Peptide therapeutic agents are enjoying increasing success but they are challenging to produce and, not least, to purify. Purity requirements are, in fact, approaching those for small molecules. Synthesis generates a challenging crude mixture containing failed sequences and chemical variants.
The environmental impact of pharmaceutical R&D and production is considerable. Although the industry is rather conservative and also constrained by regulatory guidelines, there is increasing interest in the implementation of sustainable practices that not only improve corporate social responsibility (CSR) performance but also reduce costs and increase efficiency. This effort is embodied in the concept of Green Chemistry and includes reducing the use of toxic solvents in production and purification, which is a considerable problem. Solutions include recycling and the use of upstream protective columns that remove bioburden to increase the life-cycle of columns used downstream, or even make certain solvent-consuming steps redundant altogether.
When it comes to many serious and challenging diseases, healthcare has reached a point of unsustainability, due to drug costs. For example, sustained therapy for an autoimmune disease or cancer, involving large amounts of monoclonal antibodies (mAbs), might not be a viable option for simple economic reasons. As a consequence, healthcare authorities want to reduce the cost of drugs by encouraging the development of biosimilars. When biological drugs are off-patent they can be copied – which is cheaper than developing the novel drug, but still challenging because of the need to demonstrate the same efficacy and safety. Drug purification, a key to successful manufacture of biologicals, must also adapt by exploiting products and technologies that lower the overall cost of production.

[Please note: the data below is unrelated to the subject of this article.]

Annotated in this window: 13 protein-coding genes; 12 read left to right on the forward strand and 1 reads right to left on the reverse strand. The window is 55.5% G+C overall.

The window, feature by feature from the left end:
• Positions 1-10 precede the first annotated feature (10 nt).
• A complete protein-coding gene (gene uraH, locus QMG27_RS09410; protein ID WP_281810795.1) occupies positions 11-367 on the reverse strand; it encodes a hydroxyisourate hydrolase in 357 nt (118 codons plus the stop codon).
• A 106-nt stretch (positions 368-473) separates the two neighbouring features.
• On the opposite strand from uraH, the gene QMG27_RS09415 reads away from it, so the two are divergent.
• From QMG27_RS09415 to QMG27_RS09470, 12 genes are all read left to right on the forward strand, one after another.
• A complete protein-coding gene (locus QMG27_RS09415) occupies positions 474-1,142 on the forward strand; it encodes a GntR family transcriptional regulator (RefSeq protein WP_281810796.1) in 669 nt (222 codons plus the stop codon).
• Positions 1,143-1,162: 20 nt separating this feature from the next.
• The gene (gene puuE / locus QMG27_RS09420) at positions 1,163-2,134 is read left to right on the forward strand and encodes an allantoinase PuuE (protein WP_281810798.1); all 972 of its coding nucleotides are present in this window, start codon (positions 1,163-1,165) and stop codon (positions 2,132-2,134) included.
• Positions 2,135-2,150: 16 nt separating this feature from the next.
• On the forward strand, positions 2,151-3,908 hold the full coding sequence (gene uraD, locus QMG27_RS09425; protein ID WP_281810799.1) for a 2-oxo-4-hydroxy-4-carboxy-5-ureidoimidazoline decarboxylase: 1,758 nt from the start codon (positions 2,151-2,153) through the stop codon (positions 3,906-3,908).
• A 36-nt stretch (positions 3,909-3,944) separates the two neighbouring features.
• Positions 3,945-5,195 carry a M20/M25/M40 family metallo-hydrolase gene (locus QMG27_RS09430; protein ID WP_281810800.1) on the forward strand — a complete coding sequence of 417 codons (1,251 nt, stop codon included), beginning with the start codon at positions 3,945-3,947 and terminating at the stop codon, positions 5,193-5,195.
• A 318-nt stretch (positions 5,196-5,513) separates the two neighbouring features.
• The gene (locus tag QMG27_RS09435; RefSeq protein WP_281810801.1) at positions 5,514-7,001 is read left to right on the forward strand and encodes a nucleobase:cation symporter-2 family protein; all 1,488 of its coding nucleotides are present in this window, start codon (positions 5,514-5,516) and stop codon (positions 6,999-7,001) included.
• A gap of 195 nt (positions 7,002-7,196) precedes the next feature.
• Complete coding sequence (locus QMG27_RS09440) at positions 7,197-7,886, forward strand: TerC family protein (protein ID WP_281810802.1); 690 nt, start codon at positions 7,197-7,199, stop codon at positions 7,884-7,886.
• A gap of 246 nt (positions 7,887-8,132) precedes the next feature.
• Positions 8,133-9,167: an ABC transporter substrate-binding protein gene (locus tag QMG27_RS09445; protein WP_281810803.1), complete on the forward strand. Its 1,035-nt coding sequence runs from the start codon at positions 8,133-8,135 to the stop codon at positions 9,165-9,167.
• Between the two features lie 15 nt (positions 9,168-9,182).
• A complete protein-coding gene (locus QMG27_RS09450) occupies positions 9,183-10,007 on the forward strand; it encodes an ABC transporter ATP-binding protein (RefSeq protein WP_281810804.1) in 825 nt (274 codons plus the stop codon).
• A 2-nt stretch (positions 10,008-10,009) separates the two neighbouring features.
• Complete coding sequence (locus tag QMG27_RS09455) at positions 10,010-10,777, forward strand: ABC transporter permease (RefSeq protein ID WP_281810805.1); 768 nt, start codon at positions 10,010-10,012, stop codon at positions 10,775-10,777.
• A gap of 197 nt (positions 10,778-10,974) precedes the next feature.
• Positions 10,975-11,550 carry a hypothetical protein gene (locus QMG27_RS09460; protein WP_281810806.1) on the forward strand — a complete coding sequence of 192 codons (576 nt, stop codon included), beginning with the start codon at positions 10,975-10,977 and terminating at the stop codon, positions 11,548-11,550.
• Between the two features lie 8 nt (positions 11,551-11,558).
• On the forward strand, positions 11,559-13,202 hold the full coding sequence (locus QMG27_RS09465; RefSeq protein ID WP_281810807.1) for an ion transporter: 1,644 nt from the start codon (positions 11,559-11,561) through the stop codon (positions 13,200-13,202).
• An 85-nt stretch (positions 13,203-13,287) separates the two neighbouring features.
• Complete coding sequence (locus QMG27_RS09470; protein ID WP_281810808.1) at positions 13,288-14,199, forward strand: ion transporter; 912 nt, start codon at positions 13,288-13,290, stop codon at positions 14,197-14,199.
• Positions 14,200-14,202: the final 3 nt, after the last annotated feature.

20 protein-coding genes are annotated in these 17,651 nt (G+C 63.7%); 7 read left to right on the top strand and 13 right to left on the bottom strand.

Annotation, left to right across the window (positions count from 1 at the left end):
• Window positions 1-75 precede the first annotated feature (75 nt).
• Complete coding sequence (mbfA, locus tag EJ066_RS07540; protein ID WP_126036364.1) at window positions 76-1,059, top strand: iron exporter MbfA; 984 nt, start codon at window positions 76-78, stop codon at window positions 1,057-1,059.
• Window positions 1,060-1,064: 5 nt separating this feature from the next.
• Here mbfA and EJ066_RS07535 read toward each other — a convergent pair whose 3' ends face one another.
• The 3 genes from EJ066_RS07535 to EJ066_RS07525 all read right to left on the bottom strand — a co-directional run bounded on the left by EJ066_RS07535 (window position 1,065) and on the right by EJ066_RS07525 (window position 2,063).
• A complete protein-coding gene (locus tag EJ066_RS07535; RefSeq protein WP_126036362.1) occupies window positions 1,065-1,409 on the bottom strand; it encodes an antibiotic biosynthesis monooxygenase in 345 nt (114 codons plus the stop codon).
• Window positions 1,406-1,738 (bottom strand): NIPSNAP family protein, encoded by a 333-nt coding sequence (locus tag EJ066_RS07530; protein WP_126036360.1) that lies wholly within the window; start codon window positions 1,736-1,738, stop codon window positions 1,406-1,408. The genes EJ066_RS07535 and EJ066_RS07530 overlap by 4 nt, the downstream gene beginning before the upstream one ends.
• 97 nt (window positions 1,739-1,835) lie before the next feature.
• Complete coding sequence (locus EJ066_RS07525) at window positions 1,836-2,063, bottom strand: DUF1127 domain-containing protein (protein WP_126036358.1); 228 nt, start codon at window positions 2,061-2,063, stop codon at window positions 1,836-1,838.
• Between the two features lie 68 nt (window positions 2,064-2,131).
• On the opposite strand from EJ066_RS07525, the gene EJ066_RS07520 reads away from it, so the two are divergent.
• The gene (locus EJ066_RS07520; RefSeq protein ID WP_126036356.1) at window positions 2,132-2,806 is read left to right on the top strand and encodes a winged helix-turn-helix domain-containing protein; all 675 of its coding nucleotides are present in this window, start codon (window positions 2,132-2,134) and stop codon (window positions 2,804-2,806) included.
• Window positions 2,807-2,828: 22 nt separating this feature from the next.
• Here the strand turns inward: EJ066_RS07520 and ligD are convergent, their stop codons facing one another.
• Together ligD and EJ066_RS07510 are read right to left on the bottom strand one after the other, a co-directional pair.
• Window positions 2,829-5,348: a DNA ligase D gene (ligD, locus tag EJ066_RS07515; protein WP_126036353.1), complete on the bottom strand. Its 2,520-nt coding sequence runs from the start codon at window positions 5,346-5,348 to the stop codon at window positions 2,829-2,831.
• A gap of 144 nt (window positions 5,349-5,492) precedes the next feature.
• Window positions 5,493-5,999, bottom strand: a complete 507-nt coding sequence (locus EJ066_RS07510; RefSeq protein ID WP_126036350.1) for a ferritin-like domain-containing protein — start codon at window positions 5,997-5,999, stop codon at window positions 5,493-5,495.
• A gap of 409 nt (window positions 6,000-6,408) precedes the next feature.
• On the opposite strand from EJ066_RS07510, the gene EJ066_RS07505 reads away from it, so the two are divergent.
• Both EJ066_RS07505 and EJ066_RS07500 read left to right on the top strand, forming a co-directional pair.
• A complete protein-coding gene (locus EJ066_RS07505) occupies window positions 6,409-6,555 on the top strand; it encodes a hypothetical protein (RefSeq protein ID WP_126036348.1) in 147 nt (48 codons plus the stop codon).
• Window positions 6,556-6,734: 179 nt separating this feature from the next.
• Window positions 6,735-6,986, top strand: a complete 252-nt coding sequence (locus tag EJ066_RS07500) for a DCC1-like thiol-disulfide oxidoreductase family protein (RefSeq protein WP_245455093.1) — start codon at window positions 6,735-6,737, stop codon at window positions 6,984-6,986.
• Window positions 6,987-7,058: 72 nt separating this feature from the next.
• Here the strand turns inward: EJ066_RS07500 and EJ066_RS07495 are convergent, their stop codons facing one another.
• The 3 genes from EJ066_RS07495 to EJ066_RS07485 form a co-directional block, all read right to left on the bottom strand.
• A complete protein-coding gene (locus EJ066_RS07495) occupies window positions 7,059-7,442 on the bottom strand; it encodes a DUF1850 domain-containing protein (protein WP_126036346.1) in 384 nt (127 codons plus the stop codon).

As our understanding of diseases at the molecular level increases, so does the potential for monoclonal antibody (mAb) - related therapies. Platform approaches to mAb production, including purification, are a key to their successful manufacture and, in particular, streamline process development.
The global diabetes pandemic has created a massive demand for insulin, especially in China, which is expected to soon have half the world’s diabetes patients. Meeting this demand means developing extremely efficient production methods that can supply affordable insulin with high purity. A promising approach is to add an orthogonal step upstream the main reverse-phase chromatography (RPC) peptide purification to increase purity and also guard the expensive high-performance RPC columns from bioburden and stringent cleaning-in-place procedures.
In 2015, the monoclonal antibodies (mAbs) market was estimated to be USD 85,4 billion and predicted to reach approximately USD 130 billion in 2023. However, new research points at a much higher number. According to Zion Market Research, the global mAbs market will reach USD 219 billion by the end of 2023. The market growth was much higher than expected only a few years ago, and even this number might be surpassed as we approach 2023.
Monoclonal antibodies, mAbs, form a well-established, technologically advanced segment of the pharmaceutical industry offering hope for large groups of patients who have difficult-to-treat cancers, rheumatoid arthritis or other serious diseases. More than 50 percent of the biopharmaceuticals on the market today are mAbs and more mAb therapies are in the pipeline . The quality requirements of mAbs are very stringent, leading to high costs of production as well as high treatment costs. In this article we will take a look at mAb purity and give an overview of two strategies that can be used to develop a suitably pure protein – In-process control and Quality by Design.